Infections in operating rooms during surgery are a serious issue. Surgical site infections in the skin, tissue, organs, or an implant can prolong hospital stays by more than a week. In severe cases, it can lead to death.
Design and architecture of space is a major factor in preventing surgical site infections. The physical environment and ventilation of the room affects how pathogens travel through the air. The design of the facility can contribute to operating room efficiency or challenge the cost-efficiency of surgical care. A well-designed operating room requires emphasis on how the patient, tools and staffing flows and integrates with support resources. It considers future growth, market expansion and surgical discipline-specific facility requirements.
To help you get started, we have compiled a best practices guide for surgical room design.
5 Best Practices to Consider in Designing a Surgery Room
An inadequate operating room design can result in unnecessarily high staffing levels; inefficient use of surgeons’ time; decreased patient, surgeon, and anesthesiologist satisfaction; poor inventory quality; increased costs of operation; and decreased marketability to patients and surgeons. Five design factors to consider for surgery rooms are size, table location, infection control, technology, and innovation.
Choose the Ideal Size for Operating Rooms
The size of an operating room should be determined based on the types of operations that will be performed, number of required surgical staff, and the size of frequently used diagnostic and medical equipment.
Having the right size room is one of the most fundamental requirements for any operating room. They should be large enough for efficient patient transfer, sterile equipment setup, and roll-in diagnostic imaging equipment if necessary. It should also have a large area for circulation so that the staff don’t interfere with an ongoing procedure.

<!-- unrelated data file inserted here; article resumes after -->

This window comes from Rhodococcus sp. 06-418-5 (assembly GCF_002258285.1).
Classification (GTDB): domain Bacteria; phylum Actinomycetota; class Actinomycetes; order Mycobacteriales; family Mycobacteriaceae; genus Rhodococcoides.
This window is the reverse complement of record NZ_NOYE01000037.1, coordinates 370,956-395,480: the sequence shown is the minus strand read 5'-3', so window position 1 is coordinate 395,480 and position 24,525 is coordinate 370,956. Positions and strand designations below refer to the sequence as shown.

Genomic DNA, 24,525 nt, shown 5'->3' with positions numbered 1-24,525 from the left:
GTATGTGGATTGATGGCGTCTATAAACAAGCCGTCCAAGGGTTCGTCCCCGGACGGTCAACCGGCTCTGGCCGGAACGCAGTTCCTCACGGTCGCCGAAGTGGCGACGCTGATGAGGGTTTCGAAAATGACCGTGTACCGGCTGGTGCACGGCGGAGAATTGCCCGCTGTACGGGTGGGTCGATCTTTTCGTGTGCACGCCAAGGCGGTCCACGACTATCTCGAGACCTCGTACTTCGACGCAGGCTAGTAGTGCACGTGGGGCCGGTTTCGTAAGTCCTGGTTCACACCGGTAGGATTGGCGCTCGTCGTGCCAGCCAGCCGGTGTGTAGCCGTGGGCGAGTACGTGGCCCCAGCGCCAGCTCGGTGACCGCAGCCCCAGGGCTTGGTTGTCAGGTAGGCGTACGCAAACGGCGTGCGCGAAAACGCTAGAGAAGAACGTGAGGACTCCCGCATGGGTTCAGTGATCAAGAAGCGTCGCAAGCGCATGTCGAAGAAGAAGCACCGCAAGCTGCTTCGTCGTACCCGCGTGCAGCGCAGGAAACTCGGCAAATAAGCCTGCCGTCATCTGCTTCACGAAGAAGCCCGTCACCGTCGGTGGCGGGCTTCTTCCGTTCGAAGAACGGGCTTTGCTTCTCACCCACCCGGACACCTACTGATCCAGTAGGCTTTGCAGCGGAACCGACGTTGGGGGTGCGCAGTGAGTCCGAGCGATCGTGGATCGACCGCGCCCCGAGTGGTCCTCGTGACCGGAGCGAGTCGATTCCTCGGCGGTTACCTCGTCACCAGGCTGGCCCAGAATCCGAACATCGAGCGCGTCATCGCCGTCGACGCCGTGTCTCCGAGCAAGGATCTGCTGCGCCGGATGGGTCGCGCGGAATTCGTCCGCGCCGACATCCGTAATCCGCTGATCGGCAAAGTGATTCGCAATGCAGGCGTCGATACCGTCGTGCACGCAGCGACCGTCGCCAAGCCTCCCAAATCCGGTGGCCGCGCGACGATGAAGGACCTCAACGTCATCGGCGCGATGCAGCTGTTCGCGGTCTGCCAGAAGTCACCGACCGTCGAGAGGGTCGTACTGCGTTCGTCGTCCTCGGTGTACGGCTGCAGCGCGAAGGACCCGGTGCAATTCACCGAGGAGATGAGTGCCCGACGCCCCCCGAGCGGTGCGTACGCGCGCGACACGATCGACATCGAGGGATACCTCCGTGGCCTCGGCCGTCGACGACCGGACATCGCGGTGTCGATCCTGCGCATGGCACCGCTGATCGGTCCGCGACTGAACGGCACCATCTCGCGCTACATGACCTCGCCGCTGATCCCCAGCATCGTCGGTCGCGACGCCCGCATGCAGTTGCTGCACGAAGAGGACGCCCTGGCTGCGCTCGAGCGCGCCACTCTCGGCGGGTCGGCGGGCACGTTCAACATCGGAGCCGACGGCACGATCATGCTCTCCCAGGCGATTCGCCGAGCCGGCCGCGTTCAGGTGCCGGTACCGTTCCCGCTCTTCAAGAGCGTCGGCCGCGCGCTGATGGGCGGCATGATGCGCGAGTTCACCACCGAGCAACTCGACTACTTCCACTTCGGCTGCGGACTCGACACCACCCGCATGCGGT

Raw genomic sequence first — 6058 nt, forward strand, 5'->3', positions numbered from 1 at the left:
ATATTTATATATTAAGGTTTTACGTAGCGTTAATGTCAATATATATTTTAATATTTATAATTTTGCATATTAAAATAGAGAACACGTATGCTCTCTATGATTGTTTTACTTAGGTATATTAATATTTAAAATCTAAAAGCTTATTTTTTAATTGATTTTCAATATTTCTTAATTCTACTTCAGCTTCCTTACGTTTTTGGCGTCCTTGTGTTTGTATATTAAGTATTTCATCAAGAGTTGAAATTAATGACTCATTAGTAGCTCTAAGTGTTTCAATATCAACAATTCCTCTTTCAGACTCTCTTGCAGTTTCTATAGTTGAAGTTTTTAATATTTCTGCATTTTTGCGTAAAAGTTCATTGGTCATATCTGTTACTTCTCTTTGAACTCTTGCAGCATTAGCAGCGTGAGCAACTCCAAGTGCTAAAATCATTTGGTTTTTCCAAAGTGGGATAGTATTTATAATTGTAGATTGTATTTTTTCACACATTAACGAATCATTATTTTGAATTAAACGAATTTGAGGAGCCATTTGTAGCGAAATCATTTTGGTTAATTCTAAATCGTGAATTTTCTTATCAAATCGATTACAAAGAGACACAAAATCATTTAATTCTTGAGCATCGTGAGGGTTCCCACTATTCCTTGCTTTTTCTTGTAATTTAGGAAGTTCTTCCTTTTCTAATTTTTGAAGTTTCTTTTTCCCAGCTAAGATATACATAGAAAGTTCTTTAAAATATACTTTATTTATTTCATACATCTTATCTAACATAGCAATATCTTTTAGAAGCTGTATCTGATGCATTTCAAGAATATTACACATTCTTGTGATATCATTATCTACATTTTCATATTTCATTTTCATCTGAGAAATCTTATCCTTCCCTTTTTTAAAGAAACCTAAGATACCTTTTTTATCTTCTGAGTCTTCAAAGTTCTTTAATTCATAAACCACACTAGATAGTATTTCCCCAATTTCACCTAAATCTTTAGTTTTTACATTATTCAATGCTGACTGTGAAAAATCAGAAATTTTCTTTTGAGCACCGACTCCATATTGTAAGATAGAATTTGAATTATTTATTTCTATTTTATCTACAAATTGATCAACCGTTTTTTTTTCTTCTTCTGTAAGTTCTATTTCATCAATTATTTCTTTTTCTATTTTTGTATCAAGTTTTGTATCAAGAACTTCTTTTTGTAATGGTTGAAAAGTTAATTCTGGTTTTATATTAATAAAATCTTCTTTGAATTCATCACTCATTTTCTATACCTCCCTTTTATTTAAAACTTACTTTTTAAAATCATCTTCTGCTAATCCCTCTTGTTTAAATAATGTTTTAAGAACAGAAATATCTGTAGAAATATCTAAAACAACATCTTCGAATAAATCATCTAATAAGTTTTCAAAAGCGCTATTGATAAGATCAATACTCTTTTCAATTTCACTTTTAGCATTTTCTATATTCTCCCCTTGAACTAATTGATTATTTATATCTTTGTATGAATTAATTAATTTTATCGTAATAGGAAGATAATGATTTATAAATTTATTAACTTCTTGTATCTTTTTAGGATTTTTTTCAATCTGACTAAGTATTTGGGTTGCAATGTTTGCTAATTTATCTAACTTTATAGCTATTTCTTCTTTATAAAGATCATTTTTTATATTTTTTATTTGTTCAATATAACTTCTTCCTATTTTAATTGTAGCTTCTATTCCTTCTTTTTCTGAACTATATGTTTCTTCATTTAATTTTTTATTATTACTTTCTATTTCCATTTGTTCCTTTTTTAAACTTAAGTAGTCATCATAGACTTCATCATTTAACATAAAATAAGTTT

Bigger, however, is not always better. Unused space in the room tends to attract unnecessary supply and storage items. Blueprints of operation rooms in different sizes help determine the suitability and efficiency.
Determine Operating Table and Boom Location
Where you locate your operating table will largely depend on the workflow of the surgeon, anesthesiologist, and other supporting staff. As the room size, shape, and table are determined, the location and quantity of the ceiling-mounted booms should also be considered. Most operating room lighting uses LED technology with less heat but brighter and whiter light, most with adjustable arms.
Other supportive equipment placement to consider include anesthesia machines, monitors, outlets, information technology and high-definition cameras.
Control and Minimize Infections
The operating room mechanical system is one of the most important elements to consider. In order to minimize the risk of infection, operating rooms are often supported by a high air change rate than required and a built-to-meet airborne pathogen-free environment requirement.
In some cases, a structural truss and plenum system are used to maximize mechanical space above the operating room table. In other cases, a modular stainless steel panel is mounted into the wall and ceiling finishes to lower infection sources with a nonporous surface that resists bacteria and germ growth.
Invest in Advanced Technology
Beyond the basics, operating rooms may also include advanced equipment such as imaging tools, patient information technologies or virtual surgical navigation systems. In hybrid operation rooms, diagnostic imaging equipment such as an MRI may also be installed.
No matter how sophisticated an operation room is, it cannot function on its own. It must be supported by a clean core, central sterile and storage and support spaces. How this is implemented may vary.
For example, adding a sterile equipment setup room between operating rooms with the same ventilation system helps reduce prep and turn-around time. Another example is a pass-through window between operating rooms, which helps reduce movement between spaces and unnecessary risks of infection.
These innovations aren’t necessarily obvious at first, but it does reflect the latest trends in design efficiency for operating rooms of the future.
As the development of medical technology continues to accelerate, the surgical environment and best practices will change, as well. In a decade, who knows what the future operating room will look like? What we do know is this: it will not be a simple space anymore. Innovation is taking hold of how surgery rooms operate and function.
To explore the potential spaces available to you for an operating room or collection of operating theaters, be sure to peruse our list of medical properties available to rent within Los Angeles and its surroundings.